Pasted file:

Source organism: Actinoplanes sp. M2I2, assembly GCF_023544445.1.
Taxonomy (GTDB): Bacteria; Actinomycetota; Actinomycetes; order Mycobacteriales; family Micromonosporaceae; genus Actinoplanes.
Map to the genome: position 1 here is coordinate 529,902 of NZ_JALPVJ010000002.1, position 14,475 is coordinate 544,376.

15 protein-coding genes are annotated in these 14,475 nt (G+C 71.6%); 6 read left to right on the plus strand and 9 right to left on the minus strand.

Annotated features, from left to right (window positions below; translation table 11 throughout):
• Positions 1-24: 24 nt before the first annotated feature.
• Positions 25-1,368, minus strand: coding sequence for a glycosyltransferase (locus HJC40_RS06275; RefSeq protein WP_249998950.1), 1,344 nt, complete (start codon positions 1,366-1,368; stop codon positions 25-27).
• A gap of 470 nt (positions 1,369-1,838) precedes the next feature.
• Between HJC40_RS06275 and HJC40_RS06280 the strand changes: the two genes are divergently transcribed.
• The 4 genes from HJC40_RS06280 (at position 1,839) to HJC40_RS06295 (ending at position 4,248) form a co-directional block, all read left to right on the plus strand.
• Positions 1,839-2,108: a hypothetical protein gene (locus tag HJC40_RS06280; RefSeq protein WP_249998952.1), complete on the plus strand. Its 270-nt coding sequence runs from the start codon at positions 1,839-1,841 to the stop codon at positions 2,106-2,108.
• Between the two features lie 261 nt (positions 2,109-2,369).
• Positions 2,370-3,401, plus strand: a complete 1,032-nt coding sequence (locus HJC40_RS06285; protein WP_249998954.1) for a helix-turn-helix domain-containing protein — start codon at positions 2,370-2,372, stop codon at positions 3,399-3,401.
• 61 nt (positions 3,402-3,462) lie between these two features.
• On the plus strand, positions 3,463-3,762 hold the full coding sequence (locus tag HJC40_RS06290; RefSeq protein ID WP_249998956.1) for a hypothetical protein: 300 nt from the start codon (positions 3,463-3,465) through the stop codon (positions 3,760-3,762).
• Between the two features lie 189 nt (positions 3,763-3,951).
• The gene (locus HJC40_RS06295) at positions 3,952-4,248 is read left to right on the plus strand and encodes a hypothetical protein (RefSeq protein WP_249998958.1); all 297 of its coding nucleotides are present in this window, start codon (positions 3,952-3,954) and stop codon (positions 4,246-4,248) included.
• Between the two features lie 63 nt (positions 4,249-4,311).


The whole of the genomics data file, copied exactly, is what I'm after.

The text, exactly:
Source organism: Actinoplanes sp. M2I2, assembly GCF_023544445.1.
Taxonomy (GTDB): Bacteria; Actinomycetota; Actinomycetes; order Mycobacteriales; family Micromonosporaceae; genus Actinoplanes.
Map to the genome: position 1 here is coordinate 529,902 of NZ_JALPVJ010000002.1, position 14,475 is coordinate 544,376.

15 protein-coding genes are annotated in these 14,475 nt (G+C 71.6%); 6 read left to right on the plus strand and 9 right to left on the minus strand.

Annotated features, from left to right (window positions below; translation table 11 throughout):
• Positions 1-24: 24 nt before the first annotated feature.
• Positions 25-1,368, minus strand: coding sequence for a glycosyltransferase (locus HJC40_RS06275; RefSeq protein WP_249998950.1), 1,344 nt, complete (start codon positions 1,366-1,368; stop codon positions 25-27).
• A gap of 470 nt (positions 1,369-1,838) precedes the next feature.
• Between HJC40_RS06275 and HJC40_RS06280 the strand changes: the two genes are divergently transcribed.
• The 4 genes from HJC40_RS06280 (at position 1,839) to HJC40_RS06295 (ending at position 4,248) form a co-directional block, all read left to right on the plus strand.
• Positions 1,839-2,108: a hypothetical protein gene (locus tag HJC40_RS06280; RefSeq protein WP_249998952.1), complete on the plus strand. Its 270-nt coding sequence runs from the start codon at positions 1,839-1,841 to the stop codon at positions 2,106-2,108.
• Between the two features lie 261 nt (positions 2,109-2,369).
• Positions 2,370-3,401, plus strand: a complete 1,032-nt coding sequence (locus HJC40_RS06285; protein WP_249998954.1) for a helix-turn-helix domain-containing protein — start codon at positions 2,370-2,372, stop codon at positions 3,399-3,401.
• 61 nt (positions 3,402-3,462) lie between these two features.
• On the plus strand, positions 3,463-3,762 hold the full coding sequence (locus tag HJC40_RS06290; RefSeq protein ID WP_249998956.1) for a hypothetical protein: 300 nt from the start codon (positions 3,463-3,465) through the stop codon (positions 3,760-3,762).
• Between the two features lie 189 nt (positions 3,763-3,951).
• The gene (locus HJC40_RS06295) at positions 3,952-4,248 is read left to right on the plus strand and encodes a hypothetical protein (RefSeq protein WP_249998958.1); all 297 of its coding nucleotides are present in this window, start codon (positions 3,952-3,954) and stop codon (positions 4,246-4,248) included.
• Between the two features lie 63 nt (positions 4,249-4,311).